Wednesday, July 1, 2009

A horse is a horse unless it's a Jackass

Bodhi and I were practicing puddle crossing yesterday and it brought me back to a subject that has come up again and again since I bought him. Are all horses the same with the only difference being individual variability or are there distinct behavioral differences in breeds?
I personally am on the fence on this one.
Behavior is genetically heritable. Variation in behvior can be genetically linked in many different instances within populations and also between closely related species. Some examples that come to mind are the prairie and mountain voles in the US. Although they are very closely related; one species is monogamous and one species is polygamous. This is thought to be linked to an expression of a gene which controls a hormone which is responsible for pair bonding and parental care. I remember hearing about a cuckoo where female preference is genetically heritable within this one species. Males learn the song of their host family (they are brood parasites) Females prefer males that sing the song of the host she is genetically wired to parisitize(ie she makes eggs that look like the host's). I am not sure if I am explaining this right but it is pretty cool stuff.

Horse breeds can be genetically tested for. At least some can. Behavior(as previously discussed) has a genetic component so logically horse breeds could genetically "carry" behaviors. Case and point are the naturally gated breeds. I do not know a lot about them but I am pretty sure that it is a behavior that some are born with and then perfected by training? Yes?

I think the problem comes in with what is a heritable behavior and what is not. An example is I do not think that ponies are more stubborn than horses. I have met way to many pleasant ponies and stubborn horses to believe this is an actual heritable trait. I think this is more of an effect of bad training or poor communication. Same with Thoroughbreds being more spooky or stupid. I have met far to many trail safe level headed thoroughbreds and way to many crazy reactive quarter horses in my day. Is it safe to say though that the "hot bloods" are more excitable? I think so. They probably have more fast twitch muscles than cold bloods(an interesting research avenue) along with a high set head. They have been selected to be quick and reactive. I think people need not shy away with associating behavioral traits with certain types or breeds of horse. After all this is why we created selective breeding! However I think people need to be more careful with what they are claiming is an inate genetically inherited behavior and what is a learned response.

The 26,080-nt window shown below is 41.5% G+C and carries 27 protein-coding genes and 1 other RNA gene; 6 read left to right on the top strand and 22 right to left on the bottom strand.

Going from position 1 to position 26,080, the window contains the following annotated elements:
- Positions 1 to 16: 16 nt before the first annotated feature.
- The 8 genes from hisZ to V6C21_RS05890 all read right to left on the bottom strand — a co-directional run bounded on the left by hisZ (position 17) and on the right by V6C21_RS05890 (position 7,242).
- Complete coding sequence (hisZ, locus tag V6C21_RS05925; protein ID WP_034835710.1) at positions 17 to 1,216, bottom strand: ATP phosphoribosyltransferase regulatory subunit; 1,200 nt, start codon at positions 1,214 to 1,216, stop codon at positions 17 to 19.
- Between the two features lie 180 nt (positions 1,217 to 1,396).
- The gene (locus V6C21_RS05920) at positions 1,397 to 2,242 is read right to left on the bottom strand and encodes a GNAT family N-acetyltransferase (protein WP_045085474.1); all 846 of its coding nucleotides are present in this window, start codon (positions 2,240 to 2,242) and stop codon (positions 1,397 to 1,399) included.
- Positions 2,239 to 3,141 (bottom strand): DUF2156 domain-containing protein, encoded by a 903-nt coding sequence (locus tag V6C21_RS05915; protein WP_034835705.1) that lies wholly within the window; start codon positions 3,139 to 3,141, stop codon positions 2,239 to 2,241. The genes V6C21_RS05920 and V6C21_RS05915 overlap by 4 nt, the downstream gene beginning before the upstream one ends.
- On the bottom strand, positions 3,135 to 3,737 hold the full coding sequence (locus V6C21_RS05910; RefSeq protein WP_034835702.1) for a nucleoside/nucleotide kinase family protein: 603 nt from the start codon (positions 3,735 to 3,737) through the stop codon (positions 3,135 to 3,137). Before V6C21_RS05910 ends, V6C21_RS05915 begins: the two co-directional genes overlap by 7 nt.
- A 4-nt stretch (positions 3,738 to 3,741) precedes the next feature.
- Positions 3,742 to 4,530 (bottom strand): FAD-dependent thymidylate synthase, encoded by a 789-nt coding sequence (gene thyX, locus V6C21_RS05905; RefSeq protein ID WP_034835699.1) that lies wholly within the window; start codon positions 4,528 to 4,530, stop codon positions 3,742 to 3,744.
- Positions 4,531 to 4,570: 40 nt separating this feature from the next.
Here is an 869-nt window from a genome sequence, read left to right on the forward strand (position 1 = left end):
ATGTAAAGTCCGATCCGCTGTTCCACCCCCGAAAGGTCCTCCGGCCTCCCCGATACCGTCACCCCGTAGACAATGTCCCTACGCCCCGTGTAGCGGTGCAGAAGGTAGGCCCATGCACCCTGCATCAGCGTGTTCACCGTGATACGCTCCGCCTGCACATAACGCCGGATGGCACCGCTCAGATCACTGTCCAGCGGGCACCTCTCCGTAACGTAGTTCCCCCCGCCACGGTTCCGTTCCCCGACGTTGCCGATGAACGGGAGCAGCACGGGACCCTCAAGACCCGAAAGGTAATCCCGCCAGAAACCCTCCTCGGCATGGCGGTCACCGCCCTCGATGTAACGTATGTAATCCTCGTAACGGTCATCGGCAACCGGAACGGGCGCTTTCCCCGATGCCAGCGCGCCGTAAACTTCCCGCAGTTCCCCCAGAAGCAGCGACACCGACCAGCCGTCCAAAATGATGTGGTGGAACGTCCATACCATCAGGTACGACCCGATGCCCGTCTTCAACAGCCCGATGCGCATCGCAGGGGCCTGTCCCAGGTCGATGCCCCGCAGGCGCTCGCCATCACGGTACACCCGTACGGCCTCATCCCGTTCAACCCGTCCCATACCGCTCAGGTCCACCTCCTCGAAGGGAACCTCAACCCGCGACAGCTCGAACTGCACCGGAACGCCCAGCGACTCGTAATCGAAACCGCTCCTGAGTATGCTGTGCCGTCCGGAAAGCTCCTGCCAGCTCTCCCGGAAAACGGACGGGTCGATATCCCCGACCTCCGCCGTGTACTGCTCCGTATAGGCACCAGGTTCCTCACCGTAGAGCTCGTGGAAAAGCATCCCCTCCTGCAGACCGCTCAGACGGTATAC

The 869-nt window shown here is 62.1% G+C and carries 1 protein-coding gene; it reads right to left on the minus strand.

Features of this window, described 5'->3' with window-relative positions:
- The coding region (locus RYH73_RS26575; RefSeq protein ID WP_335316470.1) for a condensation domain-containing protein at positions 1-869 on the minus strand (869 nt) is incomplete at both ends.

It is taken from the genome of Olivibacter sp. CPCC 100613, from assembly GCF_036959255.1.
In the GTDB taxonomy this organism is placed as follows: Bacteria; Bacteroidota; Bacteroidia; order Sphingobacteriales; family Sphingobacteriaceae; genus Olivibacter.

Back to Bodhi. Teaching Bodhi to cross water made me think of years ago when I had attempted the same task with my Thoroughbred Velour. While Bodhi balked at the water until he was brave enough to test it with one foot Velour simply leaped over the puddle. Even with the tiniest puddle Bodhi never thought to even try and step over it instead he balked or tried to go around. I slowly assimilated Velour to water by making him cross the puddles over and over until a leap turned to a canter to a brisk trot and then to a walk. Bodhi methodically tested the water with both feet and slowly shuffled through the puddle. We repeated the process until he was satisfied that puddles are indeed safe to cross. I think that is a great example of what I want to get across. The breeds are different in their behaviors in that Velour was a leaper and Bodhi is more of a plodder. To say though that one is better at crossing water would be a false statement because that is just training. They both turned out to be pretty good with water!

I would love to hear other peoples ideas and hypothesis on the subject!


  1. I thing of the breeds as each having a "spectrum" of temperments - with, say, the warmblood spectrum overlapping with the Thoroughbred spectrum in part but warmbloods generally being more calm and TBs more excitable - but to me it really comes down to horses being individuals, with their own temperments and styles of learning, and preferences - sort of like people, I guess!

  2. That is a great way of thinking of it. Behavior is genetic but there is so much genetic variation between breeds but also within them that you never know what you are going to get! Thanks for the comment.